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Pennsylvania's York County sees rise in infant deaths

A doctor wears a stethoscope around his neck.
Jeff Roberson
In this Tuesday, Oct. 30, 2012 file photo, a doctor wears a stethoscope around his neck as he tends to patients in his office.

York County is dealing with what health professionals say is a significant rise in infant deaths.

The county has investigated six deaths of children 12 months old or younger so far this year, York County Coroner Pam Gay said. That number is already double what the county typically would see in a year. Five of the infants were two months old or younger.

In one case, police charged the mother of a seven-week old baby, and the woman’s boyfriend, with third-degree homicide and related offenses. The child died of hypothermia and methamphetamine toxicity, FOX 43 reported in May.

Start your morning with today's news on Pittsburgh and Pennsylvania.

While that’s the only death so far that has led to criminal charges, Gay said in all six cases, the coroner’s office identified at least one factor that was out of compliance with American Academy of Pediatrics guidelines.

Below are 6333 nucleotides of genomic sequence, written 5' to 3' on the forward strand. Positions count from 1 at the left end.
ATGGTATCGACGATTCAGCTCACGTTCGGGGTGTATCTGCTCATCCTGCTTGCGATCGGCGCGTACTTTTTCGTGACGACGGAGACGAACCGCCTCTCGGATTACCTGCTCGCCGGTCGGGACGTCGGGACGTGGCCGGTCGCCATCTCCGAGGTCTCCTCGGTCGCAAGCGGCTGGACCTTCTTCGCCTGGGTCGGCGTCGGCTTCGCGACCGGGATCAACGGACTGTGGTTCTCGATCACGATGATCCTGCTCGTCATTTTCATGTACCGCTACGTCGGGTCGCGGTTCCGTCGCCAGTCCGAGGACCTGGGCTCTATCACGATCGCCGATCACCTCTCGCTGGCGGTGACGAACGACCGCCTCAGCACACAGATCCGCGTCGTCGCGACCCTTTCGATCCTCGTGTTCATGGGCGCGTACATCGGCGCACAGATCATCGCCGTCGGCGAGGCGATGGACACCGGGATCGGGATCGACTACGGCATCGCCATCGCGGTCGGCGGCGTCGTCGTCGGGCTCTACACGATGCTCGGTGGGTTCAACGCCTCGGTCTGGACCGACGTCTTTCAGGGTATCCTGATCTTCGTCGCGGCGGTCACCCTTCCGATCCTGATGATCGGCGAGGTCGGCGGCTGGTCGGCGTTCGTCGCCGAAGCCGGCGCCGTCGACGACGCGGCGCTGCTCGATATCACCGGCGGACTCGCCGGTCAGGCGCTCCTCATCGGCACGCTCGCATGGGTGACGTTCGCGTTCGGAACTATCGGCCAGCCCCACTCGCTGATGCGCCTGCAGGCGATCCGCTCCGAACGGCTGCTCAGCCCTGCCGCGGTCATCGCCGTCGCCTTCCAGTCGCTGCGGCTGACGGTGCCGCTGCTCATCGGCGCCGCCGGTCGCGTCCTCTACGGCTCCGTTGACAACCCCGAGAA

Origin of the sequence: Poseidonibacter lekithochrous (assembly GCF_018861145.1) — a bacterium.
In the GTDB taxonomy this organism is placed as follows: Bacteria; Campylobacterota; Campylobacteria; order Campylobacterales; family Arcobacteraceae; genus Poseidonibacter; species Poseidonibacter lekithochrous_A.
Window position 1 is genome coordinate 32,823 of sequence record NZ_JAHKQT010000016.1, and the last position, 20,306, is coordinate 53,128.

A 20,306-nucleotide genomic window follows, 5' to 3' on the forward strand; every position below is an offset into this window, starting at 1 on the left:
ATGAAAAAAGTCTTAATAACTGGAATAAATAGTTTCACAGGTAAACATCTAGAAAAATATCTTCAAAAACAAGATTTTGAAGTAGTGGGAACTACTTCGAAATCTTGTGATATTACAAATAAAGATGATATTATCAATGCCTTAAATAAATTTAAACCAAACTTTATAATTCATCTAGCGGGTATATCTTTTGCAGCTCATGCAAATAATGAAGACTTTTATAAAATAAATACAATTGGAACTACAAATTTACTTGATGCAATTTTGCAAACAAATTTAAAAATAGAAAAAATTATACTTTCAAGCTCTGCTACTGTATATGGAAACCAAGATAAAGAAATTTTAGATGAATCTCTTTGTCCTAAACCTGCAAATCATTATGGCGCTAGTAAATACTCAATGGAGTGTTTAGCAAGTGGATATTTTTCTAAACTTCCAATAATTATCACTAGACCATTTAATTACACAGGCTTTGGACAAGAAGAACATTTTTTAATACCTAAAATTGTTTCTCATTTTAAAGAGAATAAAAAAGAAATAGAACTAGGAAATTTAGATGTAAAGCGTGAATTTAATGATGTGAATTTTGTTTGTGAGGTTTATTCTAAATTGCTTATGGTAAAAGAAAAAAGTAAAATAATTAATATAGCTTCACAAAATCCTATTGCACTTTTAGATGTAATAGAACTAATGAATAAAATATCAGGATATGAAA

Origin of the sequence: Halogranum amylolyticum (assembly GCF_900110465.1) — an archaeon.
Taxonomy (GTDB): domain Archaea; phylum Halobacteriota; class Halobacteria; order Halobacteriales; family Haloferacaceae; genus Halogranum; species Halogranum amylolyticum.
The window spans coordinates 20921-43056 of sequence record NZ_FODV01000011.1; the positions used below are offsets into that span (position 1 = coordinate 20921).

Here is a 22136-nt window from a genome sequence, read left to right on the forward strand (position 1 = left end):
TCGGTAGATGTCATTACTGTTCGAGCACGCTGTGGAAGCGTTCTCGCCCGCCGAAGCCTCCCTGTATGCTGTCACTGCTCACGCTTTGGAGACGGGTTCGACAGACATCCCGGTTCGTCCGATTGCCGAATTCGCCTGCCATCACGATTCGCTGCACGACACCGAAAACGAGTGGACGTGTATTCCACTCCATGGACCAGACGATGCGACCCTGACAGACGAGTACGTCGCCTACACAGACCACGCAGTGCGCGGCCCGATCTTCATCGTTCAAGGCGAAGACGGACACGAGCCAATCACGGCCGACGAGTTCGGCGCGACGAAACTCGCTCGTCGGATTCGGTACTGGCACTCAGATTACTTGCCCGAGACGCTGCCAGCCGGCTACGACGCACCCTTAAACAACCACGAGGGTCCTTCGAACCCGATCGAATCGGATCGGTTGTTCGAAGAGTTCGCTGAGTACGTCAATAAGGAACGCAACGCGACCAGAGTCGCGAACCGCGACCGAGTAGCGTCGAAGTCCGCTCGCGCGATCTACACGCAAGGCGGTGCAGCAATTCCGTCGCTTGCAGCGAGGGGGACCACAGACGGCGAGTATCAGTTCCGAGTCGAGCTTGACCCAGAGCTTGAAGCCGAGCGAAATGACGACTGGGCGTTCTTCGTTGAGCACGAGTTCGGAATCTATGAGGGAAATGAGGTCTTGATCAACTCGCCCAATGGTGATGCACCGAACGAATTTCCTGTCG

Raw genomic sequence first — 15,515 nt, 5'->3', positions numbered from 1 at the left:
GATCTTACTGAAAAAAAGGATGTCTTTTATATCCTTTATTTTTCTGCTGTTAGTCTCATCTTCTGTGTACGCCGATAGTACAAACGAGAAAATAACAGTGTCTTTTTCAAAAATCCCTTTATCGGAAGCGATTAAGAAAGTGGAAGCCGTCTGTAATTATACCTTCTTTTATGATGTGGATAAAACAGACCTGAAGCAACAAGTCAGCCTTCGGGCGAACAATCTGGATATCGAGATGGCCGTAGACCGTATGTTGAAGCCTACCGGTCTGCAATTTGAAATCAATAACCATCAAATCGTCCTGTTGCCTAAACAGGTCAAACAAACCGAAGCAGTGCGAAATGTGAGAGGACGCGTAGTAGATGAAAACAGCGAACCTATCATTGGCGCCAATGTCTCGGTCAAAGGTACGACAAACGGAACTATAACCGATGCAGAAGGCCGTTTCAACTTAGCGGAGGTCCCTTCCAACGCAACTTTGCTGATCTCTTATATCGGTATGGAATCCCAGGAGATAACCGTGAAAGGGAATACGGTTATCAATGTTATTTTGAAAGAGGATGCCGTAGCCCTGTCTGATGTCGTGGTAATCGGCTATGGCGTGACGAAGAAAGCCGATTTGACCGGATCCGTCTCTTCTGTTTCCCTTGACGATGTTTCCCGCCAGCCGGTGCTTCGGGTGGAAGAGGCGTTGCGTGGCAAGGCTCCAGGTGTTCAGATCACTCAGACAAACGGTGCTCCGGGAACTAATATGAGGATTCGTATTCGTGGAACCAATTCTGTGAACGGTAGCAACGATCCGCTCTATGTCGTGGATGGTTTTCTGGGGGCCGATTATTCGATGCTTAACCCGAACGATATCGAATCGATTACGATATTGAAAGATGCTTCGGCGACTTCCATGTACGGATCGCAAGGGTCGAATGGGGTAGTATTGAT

WellSpan Health Dr. Michael Goodstein serves on the academy’s infant safety task force.

He said sudden infant death syndrome, or SIDs, may be a factor in the deaths. SIDs is a term for when a child dies, often while in a sleep environment, without any clear explanation for the death.

There are several risk factors associated with sudden infant deaths, Goodstein noted. They include tobacco use in the household, premature birth, low birth weight and problems with how a baby regulates its breathing or temperature.

He said parents can reduce their baby’s risk significantly by making sure the baby sleeps alone, on its back and is not overheated or surrounded by items such as pillows, comforters or bumper pads that could suffocate or strangle it.

He said most parents are aware of these best practices because hospitals teach new parents these techniques before they are released. He suspects parents who are fatigued, stressed or distracted are less likely to follow those guidelines.

He said recent research shows infant deaths are more likely to happen later in the night, when a parent may be exhausted from having woken up repeatedly.

“At the beginning of the evening, parents often do a very good job with the safe sleep environment,” he said, “but as they get more fatigued and tired when the baby is waking up during the night, they tend to follow less and less of the recommendation.”

Goodstein emphasized when babies should sleep alone, on their backs, with a tight fitting sheet, their risk of death decreases by more than 50 percent.

He urges pregnant women not to smoke since it is one of the greatest risk factors for infant death.

Read more from our partners, WITF.